Like the convenor of this factory, but from a broader point of view, Militant set its sights in the first instance on the more conscious, politically aware sections of the working class. The winning of these layers, who we consider are "the salt of the earth", is the key to winning the mass of the working class at a later stage.
Militant, through deeds as well as words, became, in time, a substantial force within the British labour movement. In the beginning, however, small forces were ranged behind Militantís banner. But the history of the Trotskyist movement in Britain did not begin with Militant. There is a long tradition going right back to the 1930s and Trotsky himself, of Trotskyist groups and organisations which endeavoured to find a base within the labour movement and the working class.
Some of those who helped to form Militant, such as Ted Grant and the Deanes (Jlmmy, Gertie, Brian and Arthur), had been involved in the Trotskyist movement for decades. The author does not subscribe to the view that the struggles of small groupings are of no historical significance. As Trotsky pointed out, the theoretical battles which were fought out amongst small groups of Russian revolutionaries in exile, in the back alleys of Paris, the pubs in London or flea-infested barns in Brussels were part of a necessary process, sharpening the political weapons without which the greatest social overturn in history, the Russian revolution, would not have been possible. Without the struggles of past generations of Marxists, particularly the pioneers of Trotskyism in Britain, the success of Militant would not have been possible.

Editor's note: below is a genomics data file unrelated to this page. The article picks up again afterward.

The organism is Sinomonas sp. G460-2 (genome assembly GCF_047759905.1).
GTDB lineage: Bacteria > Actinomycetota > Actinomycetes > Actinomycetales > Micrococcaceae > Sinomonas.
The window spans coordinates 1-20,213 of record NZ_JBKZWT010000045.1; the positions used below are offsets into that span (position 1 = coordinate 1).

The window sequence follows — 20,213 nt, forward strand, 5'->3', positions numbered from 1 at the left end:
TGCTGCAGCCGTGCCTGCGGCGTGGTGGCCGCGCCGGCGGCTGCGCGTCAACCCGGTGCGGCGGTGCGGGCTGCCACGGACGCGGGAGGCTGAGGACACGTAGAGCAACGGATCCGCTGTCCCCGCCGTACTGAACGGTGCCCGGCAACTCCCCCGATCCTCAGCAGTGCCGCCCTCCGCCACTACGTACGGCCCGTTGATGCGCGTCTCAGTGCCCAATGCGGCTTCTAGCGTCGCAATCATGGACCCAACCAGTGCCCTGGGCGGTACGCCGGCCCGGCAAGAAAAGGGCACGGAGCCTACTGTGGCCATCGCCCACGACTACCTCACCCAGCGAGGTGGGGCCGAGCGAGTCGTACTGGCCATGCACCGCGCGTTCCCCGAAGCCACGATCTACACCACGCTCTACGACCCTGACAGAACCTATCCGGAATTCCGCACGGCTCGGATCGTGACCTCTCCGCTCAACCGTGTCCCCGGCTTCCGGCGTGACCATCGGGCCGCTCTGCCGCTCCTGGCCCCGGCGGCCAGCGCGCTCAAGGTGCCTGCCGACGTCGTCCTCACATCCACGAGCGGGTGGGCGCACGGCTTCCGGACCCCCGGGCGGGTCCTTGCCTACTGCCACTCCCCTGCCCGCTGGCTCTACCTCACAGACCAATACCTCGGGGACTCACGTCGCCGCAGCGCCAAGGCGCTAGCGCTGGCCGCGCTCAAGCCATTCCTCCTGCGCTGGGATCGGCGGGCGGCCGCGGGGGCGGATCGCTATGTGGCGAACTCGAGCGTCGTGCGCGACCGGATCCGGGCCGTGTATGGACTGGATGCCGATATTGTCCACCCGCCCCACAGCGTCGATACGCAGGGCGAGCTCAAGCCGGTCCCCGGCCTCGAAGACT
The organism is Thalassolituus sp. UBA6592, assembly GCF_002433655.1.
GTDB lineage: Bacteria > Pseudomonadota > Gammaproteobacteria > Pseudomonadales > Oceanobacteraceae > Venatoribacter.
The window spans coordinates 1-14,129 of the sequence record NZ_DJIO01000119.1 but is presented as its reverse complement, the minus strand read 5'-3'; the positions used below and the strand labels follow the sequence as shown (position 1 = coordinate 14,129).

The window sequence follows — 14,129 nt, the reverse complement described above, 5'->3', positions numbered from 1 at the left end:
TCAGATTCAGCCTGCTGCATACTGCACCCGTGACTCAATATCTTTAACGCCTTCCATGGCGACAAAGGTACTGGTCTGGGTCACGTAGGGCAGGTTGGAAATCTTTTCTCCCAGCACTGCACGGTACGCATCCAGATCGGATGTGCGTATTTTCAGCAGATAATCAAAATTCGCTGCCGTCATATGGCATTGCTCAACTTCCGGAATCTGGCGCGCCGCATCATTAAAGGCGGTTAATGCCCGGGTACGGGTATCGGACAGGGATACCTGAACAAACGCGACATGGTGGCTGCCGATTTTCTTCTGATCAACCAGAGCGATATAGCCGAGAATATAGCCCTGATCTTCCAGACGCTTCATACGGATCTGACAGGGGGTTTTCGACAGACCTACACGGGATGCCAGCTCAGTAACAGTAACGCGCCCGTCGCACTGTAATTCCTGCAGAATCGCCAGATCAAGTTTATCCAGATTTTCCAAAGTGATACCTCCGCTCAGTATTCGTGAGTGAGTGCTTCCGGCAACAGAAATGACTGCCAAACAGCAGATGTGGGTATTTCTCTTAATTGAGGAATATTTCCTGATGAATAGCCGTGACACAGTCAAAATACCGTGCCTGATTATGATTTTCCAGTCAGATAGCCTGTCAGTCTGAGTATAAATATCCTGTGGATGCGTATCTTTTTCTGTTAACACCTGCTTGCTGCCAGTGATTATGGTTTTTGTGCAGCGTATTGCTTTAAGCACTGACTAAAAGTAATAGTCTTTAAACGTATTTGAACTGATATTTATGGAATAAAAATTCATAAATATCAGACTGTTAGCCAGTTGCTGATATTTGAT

The youthful adherents who joined the ranks of what became Militant in the early 1960s, stood on the shoulders of those who maintained the Trotskyist tradition in the most difficult period. However, it is not the intention, nor is it possible within the scope of this work, to deal with this history. Others will have to fulfil that task.
The purpose of this work is to show how Militant was able to move from "just another" small group into a force able to weld the ideas of Marxism to mass movements of workers. Militant, it is true, did not arise fully formed. A preparatory period of assembling new cadres, particularly in the early 1960s, had been undertaken before the launch of Militant was possible. Merseyside was an area where Trotskyism, in the form of those who subsequently supported the formation of Militant, had put down firmer roots than elsewhere in the labour movement and the working class.